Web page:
Of air-conditioned ballrooms, name tag lanyards, and drink tickets–and whether or not conference-going is worth it.
Let’s begin with the setting: an opening keynote session, held in a wide hotel ballroom, the kind created by throwing open the Godzilla-sized accordion dividers that normally parse one cavernous hall into smaller ones, filled with rows and rows of chairs, all on top of carpet patterned in inoffensive colors, all designed to hide stains and wear. A stage is set up at the front with a podium and colored LED lighting for effect, framed by two giant projection screens on either side.
There are about 500 of us, and most all of us fit into roughly one of a handful of categories: community college fundraisers or marketers, or board members, presidents or administrators with those responsibilities. We are there to learn the latest tricks of the trade, to hear stories of successful programs, to network. We are from all over the country, from big and small schools, rural, suburban, and urban, historic and new, and so forth.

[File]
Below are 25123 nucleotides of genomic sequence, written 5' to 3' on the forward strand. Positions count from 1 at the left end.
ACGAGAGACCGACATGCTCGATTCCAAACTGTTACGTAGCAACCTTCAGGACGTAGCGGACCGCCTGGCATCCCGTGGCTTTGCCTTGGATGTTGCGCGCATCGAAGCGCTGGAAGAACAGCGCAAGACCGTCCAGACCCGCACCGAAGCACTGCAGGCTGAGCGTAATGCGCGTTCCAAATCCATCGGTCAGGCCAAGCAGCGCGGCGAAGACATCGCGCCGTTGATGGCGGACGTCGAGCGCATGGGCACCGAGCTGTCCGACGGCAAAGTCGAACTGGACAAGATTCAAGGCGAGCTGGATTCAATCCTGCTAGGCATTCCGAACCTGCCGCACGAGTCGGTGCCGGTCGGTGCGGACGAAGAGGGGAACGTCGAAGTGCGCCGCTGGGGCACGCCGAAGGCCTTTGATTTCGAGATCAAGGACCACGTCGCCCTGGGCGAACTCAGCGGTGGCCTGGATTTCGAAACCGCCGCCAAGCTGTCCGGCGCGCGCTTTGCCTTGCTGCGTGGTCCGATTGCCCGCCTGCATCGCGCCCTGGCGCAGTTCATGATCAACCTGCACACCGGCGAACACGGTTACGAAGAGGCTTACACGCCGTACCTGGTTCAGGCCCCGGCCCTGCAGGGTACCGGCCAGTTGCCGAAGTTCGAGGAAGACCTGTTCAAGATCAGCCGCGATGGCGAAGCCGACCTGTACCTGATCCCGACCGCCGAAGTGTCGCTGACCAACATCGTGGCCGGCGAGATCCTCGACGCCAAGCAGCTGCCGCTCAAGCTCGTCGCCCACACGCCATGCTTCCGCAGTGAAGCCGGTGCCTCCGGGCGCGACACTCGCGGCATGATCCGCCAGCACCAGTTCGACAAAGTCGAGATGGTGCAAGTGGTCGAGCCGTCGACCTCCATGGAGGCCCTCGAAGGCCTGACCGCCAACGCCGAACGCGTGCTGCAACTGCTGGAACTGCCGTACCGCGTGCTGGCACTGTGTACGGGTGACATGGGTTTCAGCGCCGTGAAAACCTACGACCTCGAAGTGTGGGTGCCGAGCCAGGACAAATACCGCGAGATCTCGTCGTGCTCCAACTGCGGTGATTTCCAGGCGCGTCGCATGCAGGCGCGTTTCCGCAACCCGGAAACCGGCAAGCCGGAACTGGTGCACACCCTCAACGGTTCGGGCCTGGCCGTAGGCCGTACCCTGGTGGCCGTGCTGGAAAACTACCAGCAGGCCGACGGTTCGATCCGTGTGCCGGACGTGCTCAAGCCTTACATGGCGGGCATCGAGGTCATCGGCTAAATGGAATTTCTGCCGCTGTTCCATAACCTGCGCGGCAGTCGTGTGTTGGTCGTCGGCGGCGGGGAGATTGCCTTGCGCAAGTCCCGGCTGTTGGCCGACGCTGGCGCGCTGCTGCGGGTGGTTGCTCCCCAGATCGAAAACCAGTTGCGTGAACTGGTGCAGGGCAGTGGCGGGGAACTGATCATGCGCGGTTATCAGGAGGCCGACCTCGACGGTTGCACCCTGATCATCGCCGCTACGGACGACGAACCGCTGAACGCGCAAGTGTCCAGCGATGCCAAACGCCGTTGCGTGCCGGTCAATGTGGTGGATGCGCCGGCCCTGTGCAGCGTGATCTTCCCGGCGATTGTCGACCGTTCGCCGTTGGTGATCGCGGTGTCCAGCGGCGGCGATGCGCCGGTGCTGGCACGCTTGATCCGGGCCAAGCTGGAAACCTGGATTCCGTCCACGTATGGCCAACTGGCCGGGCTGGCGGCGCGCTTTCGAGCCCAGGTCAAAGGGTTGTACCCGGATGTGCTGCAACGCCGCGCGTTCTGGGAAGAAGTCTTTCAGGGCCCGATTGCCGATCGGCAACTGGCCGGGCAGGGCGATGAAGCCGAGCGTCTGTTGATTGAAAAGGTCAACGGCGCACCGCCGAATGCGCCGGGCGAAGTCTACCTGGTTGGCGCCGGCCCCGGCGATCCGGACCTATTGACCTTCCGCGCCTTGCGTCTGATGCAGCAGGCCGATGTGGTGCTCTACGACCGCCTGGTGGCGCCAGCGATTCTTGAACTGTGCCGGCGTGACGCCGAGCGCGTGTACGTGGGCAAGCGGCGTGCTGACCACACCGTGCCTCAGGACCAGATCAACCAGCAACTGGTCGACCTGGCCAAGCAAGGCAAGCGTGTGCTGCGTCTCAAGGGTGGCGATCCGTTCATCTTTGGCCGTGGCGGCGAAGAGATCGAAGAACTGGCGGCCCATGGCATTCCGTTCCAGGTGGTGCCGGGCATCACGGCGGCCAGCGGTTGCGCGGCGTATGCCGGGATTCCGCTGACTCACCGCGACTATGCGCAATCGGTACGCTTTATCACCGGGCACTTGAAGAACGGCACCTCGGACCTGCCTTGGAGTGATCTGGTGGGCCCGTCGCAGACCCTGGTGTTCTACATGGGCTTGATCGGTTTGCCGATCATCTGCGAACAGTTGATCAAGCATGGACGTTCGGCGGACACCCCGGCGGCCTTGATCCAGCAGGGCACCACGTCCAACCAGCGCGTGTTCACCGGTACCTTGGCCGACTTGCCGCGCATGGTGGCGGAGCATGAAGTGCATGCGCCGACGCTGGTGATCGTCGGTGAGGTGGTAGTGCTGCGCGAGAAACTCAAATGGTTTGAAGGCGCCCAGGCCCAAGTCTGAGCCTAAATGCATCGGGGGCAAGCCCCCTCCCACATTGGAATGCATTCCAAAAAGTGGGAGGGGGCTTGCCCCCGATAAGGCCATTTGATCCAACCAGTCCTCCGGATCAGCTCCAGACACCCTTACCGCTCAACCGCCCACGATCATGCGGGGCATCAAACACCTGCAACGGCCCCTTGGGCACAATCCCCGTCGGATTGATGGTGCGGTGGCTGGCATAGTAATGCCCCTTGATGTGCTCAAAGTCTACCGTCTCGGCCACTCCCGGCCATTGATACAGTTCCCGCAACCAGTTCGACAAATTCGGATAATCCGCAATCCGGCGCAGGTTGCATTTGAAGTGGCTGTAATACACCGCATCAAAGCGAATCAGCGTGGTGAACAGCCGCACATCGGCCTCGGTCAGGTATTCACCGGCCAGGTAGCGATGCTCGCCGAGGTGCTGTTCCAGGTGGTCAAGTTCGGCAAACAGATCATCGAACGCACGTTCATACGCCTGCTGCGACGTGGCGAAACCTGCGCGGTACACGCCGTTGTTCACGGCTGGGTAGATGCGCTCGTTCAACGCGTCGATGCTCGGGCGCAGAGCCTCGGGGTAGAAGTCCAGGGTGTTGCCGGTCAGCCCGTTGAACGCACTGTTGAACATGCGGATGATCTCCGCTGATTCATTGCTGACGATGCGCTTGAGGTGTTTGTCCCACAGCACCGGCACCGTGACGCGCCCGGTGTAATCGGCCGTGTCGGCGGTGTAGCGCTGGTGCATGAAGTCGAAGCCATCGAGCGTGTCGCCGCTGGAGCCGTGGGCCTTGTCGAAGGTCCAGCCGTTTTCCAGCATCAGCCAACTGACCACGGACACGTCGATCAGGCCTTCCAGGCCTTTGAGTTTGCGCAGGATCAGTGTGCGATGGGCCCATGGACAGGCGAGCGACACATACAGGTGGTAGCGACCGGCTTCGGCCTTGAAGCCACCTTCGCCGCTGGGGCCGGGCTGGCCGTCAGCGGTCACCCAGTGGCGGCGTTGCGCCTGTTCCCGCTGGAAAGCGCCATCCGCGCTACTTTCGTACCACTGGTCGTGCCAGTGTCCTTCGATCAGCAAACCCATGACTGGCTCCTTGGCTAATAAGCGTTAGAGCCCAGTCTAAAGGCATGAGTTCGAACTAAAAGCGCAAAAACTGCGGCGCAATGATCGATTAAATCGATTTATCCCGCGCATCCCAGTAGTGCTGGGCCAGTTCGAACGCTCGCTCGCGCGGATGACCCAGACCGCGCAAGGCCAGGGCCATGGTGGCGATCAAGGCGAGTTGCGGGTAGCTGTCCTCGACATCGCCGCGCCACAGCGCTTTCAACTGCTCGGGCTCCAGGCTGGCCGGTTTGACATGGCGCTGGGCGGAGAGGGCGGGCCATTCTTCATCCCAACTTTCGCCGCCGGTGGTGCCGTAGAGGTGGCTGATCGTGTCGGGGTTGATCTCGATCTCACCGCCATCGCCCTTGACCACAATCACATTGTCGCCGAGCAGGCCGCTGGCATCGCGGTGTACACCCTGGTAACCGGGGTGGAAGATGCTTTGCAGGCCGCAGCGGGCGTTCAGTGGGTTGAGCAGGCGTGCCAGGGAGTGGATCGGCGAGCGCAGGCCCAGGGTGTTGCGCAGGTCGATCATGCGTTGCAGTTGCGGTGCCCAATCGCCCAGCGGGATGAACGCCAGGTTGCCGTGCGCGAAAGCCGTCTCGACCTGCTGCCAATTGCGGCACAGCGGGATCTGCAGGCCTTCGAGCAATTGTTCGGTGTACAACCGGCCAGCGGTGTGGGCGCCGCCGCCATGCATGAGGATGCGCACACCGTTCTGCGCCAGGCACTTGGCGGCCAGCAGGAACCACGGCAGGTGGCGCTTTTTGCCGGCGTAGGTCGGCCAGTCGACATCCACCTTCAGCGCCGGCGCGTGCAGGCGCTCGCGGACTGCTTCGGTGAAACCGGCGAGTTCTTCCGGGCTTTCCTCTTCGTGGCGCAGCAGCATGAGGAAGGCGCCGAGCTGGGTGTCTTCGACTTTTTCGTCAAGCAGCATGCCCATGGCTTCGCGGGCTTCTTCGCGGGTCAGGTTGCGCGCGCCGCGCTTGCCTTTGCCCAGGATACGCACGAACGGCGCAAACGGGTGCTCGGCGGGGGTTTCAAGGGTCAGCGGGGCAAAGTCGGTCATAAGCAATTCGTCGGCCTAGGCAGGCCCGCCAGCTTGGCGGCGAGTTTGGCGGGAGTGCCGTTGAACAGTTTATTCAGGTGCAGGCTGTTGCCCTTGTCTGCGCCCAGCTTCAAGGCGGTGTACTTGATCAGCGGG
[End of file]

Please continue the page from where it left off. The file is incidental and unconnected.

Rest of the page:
Professional development of any strain has never particularly been my cup of tea. Maybe it’s my background as a teacher, but somehow the pedagogical styles of just about every training program I’ve completed reek of elementary school-aged tactics. Which is fine, of course, if you’re working with ten year-olds, but a bit demeaning otherwise.